Kyle R. Maland is an Associate in Tyson & Mendes’ San Diego Office. His practice focuses primarily on the defense of employment litigation matters throughout California. Mr. Maland has experience representing individuals, private businesses, and public entities in state and federal district courts, as well as administrative proceedings. Mr. Maland defends employment litigation matters such as sexual harassment, employment discrimination, wrongful termination, retaliation, wage/hour claims, class actions and PAGA representative actions. Mr. Maland also provides clients with employment advice, litigation prevention, and assistance with policies and handbooks.
Prior to joining Tyson & Mendes, Mr. Maland gained experience working at two prior law firms, where he was primarily handling employment, administrative, and other matters on behalf of public entities and private clients. Mr. Maland has prevailed on several summary judgment motions, including obtaining summary judgment in a Private Attorney General Act (“PAGA”) and whistleblower retaliation case, a federal civil rights action, a failure to accommodate and failure to engage in interactive process case, and multiple discrimination and retaliation cases arising under the Fair Employment and Housing Act (“FEHA”). He has successfully briefed the opposition to an appeal before the State of California Second Appellate District. Mr. Maland has also successfully briefed and argued numerous demurrers on behalf of his clients.
Mr. Maland earned his J.D. from Thomas Jefferson School of Law, San Diego, in 2013, where he earned a place on the Dean’s List from 2011-2013. He earned his B.A. in Political Science from Arizona State University in 2006. Mr. Maland is admitted to all California State Courts, the United States District Court for the Central District of California, and the United States District Court for the Southern District of California. Mr. Maland is a member of the San Diego County Bar Association.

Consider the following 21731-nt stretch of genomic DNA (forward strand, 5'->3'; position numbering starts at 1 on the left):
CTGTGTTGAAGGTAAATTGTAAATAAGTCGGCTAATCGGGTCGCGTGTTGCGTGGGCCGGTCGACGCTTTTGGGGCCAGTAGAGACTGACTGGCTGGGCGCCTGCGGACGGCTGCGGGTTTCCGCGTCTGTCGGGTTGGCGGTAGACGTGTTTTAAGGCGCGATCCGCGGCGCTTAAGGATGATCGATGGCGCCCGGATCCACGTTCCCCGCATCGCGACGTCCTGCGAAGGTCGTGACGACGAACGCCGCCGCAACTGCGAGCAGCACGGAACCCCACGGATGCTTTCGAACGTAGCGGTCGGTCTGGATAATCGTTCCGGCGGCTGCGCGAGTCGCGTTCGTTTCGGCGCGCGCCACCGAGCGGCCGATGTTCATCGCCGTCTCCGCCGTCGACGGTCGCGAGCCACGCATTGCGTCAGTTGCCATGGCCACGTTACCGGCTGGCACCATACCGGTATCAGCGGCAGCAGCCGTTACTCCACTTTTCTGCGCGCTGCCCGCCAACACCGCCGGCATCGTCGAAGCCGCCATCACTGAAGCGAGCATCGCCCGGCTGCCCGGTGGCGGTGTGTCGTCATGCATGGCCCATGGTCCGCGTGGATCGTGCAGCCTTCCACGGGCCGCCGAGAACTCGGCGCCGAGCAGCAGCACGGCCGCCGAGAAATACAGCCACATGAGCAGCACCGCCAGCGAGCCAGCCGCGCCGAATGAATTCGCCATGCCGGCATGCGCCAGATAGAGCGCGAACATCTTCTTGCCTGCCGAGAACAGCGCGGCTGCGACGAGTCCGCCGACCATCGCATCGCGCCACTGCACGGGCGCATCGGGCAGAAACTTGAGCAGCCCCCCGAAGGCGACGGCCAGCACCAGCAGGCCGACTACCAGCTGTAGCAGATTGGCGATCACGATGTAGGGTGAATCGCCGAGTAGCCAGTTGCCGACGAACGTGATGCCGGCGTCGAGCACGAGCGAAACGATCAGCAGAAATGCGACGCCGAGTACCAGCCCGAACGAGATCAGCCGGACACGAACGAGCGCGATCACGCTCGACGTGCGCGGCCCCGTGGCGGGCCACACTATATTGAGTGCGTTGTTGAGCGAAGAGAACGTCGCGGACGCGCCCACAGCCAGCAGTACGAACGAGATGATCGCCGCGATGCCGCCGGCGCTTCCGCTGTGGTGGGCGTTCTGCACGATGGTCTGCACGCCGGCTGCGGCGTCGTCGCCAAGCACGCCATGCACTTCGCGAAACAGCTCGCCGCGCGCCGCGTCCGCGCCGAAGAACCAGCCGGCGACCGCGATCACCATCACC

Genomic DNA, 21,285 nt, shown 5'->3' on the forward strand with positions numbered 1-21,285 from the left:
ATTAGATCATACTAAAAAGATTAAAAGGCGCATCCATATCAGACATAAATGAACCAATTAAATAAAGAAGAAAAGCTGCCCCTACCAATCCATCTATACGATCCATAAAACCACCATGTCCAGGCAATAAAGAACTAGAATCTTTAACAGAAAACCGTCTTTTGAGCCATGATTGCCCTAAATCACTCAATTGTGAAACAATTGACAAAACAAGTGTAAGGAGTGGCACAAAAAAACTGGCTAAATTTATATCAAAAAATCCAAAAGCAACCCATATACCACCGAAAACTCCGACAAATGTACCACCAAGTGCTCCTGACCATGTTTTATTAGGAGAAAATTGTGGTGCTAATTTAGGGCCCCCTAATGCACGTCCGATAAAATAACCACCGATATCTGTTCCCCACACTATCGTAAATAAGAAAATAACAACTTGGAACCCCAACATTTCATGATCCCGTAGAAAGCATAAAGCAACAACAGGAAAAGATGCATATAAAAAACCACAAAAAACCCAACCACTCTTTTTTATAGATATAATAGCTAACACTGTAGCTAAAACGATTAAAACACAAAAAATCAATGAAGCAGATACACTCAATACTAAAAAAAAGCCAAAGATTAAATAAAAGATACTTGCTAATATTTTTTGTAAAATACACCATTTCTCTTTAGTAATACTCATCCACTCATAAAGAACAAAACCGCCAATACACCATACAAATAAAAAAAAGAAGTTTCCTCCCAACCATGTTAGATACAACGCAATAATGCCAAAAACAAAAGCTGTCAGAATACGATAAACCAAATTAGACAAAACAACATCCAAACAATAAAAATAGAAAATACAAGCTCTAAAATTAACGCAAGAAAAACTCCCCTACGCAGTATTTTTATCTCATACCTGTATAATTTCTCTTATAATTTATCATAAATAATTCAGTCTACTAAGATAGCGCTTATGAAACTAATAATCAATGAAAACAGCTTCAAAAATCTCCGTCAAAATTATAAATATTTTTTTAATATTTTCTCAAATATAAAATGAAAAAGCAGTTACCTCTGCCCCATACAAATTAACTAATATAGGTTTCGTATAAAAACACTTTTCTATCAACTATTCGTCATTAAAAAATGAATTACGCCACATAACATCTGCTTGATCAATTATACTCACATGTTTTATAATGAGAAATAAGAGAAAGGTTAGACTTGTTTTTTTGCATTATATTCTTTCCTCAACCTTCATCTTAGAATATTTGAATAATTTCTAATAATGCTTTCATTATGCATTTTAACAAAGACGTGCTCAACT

Outside the office, Mr. Maland enjoys spending time with his wife and rescue puppy, Lucy. He also enjoys surfing, cooking, traveling, and watching professional football (Go 49ers!).
On October 10, 2019, California Governor Gavin Newsom signed Assembly Bill 51 (AB 51) into law. AB 51 seeks to reverse a series of court decisions that permit employers to unilaterally impose pre-dispute arbitration agreements on their employees as a condition of new or continued employment. Under AB 51, California employers will now be banned from compelling employees into entering mandatory arbitration…
The battle over the controversial decision in Dynamex Operations West, Inc. v. Superior Court of Los Angeles rages on in the California Senate via California Assembly Bill 5 (“AB 5”). AB 5, a sweeping bill backed by California labor unions, would make it much harder for California employers to classify employees as independent contractors, a common practice that has allowed in part certain gig economies to flourish. AB 5, a…
California’s Assembly Bill 1654 (“AB 1654”) provides a PAGA carve-out for unionized construction workers covered by an applicable collective bargaining agreement (“CBA”). For Now, AB 1654 is limited to the unionized construction industry, which makes up a small section of California’ workforce. However, its purpose in providing relief from PAGA may serve as a prequel to further relief from PAGA’s oppressive scope.